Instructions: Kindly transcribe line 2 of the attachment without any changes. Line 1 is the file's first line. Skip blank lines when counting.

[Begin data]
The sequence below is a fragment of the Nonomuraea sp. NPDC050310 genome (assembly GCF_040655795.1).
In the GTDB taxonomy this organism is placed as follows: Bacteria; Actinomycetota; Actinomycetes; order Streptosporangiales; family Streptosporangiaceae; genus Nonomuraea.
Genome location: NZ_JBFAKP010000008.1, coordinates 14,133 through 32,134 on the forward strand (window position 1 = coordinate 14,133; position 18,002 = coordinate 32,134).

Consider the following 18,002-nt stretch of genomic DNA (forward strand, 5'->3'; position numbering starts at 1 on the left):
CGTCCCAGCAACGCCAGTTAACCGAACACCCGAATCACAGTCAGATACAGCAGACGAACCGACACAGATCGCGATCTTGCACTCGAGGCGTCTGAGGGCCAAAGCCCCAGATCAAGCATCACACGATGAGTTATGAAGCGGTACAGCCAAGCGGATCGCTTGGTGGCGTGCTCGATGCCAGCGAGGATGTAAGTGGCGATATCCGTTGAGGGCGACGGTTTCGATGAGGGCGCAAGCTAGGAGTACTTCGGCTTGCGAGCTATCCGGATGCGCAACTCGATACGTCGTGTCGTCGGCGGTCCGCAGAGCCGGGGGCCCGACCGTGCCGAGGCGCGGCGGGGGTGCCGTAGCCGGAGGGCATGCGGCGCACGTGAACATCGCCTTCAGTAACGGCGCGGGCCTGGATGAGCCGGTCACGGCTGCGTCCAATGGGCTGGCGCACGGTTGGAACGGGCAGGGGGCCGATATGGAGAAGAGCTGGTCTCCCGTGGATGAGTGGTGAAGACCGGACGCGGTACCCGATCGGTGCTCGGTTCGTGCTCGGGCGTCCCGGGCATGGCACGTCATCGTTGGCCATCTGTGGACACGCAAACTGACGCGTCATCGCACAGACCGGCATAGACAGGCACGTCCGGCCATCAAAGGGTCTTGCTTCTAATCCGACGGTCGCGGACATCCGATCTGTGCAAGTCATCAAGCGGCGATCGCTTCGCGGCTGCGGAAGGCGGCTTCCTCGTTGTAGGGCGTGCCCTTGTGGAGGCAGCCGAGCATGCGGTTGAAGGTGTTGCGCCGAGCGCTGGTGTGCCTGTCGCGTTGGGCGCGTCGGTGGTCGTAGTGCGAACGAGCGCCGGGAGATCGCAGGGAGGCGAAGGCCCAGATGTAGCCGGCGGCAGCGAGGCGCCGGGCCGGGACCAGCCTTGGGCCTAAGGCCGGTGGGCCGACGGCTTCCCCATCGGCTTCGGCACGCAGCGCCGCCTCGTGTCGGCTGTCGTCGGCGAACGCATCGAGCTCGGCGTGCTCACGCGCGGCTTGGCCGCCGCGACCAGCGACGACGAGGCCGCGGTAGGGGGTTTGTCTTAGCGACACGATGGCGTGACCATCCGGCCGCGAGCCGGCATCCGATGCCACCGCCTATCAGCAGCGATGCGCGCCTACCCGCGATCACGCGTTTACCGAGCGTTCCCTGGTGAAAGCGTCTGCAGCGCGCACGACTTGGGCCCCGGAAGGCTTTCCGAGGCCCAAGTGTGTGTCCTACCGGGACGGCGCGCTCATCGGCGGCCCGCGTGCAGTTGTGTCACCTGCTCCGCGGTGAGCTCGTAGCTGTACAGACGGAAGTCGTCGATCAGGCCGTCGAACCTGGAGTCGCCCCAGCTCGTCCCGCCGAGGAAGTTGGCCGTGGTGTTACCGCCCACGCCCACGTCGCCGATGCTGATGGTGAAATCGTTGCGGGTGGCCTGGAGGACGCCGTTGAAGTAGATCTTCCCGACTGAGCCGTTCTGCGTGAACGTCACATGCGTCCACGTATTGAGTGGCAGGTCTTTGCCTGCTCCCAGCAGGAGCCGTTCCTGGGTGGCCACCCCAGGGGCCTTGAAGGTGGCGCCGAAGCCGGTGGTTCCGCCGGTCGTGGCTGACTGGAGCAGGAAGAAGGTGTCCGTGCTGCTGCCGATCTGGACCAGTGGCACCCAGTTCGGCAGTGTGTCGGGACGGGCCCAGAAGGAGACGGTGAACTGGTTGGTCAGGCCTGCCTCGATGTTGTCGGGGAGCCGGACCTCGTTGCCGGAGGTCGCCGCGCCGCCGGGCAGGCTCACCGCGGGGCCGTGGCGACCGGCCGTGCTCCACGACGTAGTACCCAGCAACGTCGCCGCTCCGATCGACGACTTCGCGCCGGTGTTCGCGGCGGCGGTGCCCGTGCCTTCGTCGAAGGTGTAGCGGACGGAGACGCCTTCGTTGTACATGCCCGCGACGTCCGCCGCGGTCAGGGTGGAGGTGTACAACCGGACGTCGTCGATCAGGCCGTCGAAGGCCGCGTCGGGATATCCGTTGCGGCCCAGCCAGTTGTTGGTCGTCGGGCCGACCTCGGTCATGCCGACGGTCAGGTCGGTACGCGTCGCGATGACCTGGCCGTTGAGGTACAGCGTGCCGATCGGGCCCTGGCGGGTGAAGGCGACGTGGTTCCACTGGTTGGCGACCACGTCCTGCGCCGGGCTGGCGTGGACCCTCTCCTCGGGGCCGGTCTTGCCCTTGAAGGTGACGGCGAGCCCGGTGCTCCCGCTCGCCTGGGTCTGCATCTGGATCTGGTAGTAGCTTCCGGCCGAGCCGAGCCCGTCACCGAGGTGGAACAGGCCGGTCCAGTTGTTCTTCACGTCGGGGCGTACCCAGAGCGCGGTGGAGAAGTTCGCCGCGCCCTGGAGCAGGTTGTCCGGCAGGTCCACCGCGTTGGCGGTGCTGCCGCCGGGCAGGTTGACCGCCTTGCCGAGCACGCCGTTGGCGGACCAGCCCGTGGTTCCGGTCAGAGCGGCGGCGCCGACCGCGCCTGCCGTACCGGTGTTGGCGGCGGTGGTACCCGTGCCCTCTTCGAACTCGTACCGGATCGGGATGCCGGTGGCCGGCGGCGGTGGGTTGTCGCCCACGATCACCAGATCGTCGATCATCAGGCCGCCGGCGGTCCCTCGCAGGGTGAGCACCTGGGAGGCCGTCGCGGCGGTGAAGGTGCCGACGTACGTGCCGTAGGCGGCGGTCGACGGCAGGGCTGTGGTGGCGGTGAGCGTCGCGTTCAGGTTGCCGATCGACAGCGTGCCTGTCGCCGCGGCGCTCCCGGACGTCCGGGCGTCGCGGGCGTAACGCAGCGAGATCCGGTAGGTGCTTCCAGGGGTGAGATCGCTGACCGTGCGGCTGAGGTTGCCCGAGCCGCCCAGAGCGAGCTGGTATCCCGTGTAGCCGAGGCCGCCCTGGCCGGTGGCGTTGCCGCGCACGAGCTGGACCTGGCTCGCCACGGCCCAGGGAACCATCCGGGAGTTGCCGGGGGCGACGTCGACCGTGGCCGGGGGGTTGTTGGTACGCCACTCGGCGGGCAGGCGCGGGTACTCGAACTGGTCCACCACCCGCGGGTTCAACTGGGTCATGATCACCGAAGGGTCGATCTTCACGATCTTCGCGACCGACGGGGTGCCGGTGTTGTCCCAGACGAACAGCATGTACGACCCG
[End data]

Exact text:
In the GTDB taxonomy this organism is placed as follows: Bacteria; Actinomycetota; Actinomycetes; order Streptosporangiales; family Streptosporangiaceae; genus Nonomuraea.